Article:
“Hey, have you heard about these new refillable cleaning products by Spruce? What do you think about us trying some new refillable swaps as a family?”
“Have you seen that news story today about the climate change conference? What did you think about it?”
“Wow thisvegan meal you have helped me make tastes amazing. How would you feel about cutting down our meat consumption even more together?”
3. Focus on hope by using positive statements
The last thing we want to encourage is climate-anxiety in our children. And if we only talk about the doom and gloom, they may go away from the conversation feeling hopeless or discouraged. Balancing the conversation with positive statements can help. For example:
“Unfortunately climate scientists don’t think the government is doing enough right now to limit global warming and reverse the damage on our planet. What’s amazing though, is that more people like you and I are coming together to be a part of the mission to change things for the better. Isn’t it great to think how much power we have when we all work together?”
4. Let them be children
Remember that even though climate change is a super important topic, you are still talking to a child. They might not immediately be interested in the concepts you introduce, and that is okay. That doesn't mean they won't ever be. The goal is to encourage authentic curiosity, not to shame them if they don’t respond enthusiastically immediately.
It’s easy to feel exasperated when your 8-year-old asks you for a plastic toy set hours after having a chat about ocean plastic pollution. But remember, they are children. And above all, they have the right to feel safe and loved! Even if our kids aren’t ready to chat about climate change yet, we can always still set a good example for them by modelling climate-friendly behaviour.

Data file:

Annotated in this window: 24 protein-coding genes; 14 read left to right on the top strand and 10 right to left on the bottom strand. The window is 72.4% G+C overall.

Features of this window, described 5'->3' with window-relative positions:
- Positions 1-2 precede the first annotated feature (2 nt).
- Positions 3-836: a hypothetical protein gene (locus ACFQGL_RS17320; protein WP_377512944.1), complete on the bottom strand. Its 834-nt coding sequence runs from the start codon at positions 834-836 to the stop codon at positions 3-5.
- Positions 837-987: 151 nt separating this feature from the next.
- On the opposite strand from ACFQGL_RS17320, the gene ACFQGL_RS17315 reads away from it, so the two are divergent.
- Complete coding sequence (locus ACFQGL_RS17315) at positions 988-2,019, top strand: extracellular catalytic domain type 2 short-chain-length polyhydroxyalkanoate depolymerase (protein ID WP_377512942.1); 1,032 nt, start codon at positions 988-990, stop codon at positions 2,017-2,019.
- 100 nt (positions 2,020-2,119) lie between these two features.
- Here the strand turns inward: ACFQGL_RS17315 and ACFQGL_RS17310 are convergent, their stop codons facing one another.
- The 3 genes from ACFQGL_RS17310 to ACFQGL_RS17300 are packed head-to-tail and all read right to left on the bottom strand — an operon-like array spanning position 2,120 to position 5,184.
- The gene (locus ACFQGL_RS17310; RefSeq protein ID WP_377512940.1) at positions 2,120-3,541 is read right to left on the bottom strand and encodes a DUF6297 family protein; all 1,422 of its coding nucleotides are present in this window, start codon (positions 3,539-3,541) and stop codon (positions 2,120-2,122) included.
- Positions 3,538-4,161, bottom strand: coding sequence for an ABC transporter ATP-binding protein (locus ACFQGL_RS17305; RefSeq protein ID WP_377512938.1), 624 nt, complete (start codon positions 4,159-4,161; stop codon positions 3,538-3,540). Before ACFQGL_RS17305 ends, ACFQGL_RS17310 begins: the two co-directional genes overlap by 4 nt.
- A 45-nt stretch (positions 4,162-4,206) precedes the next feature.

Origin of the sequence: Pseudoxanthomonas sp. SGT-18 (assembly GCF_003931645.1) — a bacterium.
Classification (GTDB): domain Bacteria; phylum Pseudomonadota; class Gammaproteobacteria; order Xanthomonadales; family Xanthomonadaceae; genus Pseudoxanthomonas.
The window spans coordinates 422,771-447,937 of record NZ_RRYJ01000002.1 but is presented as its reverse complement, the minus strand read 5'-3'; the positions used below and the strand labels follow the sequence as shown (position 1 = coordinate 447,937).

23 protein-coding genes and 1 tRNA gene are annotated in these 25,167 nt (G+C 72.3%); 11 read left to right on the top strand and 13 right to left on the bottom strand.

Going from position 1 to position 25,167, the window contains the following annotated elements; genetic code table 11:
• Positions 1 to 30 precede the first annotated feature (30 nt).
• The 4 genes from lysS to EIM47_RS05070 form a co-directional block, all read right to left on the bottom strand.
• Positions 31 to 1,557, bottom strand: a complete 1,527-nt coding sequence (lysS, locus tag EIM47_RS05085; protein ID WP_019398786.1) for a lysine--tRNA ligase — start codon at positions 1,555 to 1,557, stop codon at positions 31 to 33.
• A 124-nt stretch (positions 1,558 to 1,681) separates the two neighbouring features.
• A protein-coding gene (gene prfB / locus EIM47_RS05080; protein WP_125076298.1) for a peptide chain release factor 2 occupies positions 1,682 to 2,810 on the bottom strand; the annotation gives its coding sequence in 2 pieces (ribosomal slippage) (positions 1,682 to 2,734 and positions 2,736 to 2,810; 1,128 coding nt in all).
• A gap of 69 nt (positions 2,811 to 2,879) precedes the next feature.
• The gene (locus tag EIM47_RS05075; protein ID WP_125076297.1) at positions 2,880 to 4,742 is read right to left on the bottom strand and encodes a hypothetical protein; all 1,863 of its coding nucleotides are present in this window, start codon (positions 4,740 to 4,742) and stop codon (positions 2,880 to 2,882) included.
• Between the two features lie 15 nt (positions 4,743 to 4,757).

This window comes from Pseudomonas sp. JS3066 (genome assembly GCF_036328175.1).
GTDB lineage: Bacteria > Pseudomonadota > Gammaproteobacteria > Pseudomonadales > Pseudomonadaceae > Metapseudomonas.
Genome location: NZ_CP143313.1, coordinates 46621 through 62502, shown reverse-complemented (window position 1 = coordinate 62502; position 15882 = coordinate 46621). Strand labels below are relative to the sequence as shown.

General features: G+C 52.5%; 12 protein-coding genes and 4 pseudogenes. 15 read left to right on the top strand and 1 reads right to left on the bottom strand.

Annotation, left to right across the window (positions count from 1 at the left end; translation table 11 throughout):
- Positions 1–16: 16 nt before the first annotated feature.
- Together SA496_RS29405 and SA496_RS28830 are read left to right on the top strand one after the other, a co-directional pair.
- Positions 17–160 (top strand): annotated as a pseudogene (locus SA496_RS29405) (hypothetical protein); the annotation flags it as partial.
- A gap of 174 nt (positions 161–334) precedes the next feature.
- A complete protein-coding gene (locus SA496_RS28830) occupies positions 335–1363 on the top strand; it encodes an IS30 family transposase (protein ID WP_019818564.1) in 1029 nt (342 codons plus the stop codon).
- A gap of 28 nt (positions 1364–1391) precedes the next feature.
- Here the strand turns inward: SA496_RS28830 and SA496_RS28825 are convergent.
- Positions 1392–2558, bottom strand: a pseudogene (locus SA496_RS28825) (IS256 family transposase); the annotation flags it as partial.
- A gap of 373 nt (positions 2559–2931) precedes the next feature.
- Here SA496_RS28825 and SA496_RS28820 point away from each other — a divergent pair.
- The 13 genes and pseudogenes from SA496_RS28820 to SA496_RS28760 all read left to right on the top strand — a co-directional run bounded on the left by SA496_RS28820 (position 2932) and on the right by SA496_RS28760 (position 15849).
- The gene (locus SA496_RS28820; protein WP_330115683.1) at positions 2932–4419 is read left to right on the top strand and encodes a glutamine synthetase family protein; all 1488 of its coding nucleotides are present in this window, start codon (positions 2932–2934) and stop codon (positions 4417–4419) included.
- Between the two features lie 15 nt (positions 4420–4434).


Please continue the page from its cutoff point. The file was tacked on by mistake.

5. Validate any fears
At any age, if your child comes to you worried about climate change, it’s important to validate their fears without escalating. Encourage them to open up more about their thoughts, and let them know you understand. Finish with a positive distraction.
“I know it's worrying, and what you are feeling is completely normal. Sometimes I worry about this too, and it’s really brave for you to tell me. You are a caring person who wants the best for our planet! Do you want to talk to me more about how you feel?”
“I’m so proud of you for telling me how you feel. Now why don’t you come and help me make these yummy low-waste brownies?”
6. Get them involved in the solution
Kids often respond better to activities than long conversations. Encourage them to be autonomous environmentalists by showing them the power of individual action. Some ideas are:
Go litter picking around your local area
Plant a tree or some home grown produce
Reuse old items to make crafts
Make low-waste, vegan treats together
Shop second hand for clothes and toys
Attend a family friendly peaceful protest
Get them to help refill your refillable swaps
Climate change facts for kids
There are loads more helpful resources out there with climate change facts for kids, educational videos, interactive activities and much more. If you’re still looking, why not try some of these:
So there you have it! I hope this has been helping in breaking down climate change for kids and exploring how we can talk to young children about the planet without burdening them.
Above all, it’s important to inspire our children to be caring, conscious environmentalists by setting an example for them to follow. Kids learn far more from imitating your behaviour than they ever will from being told what to do with no demonstration of why.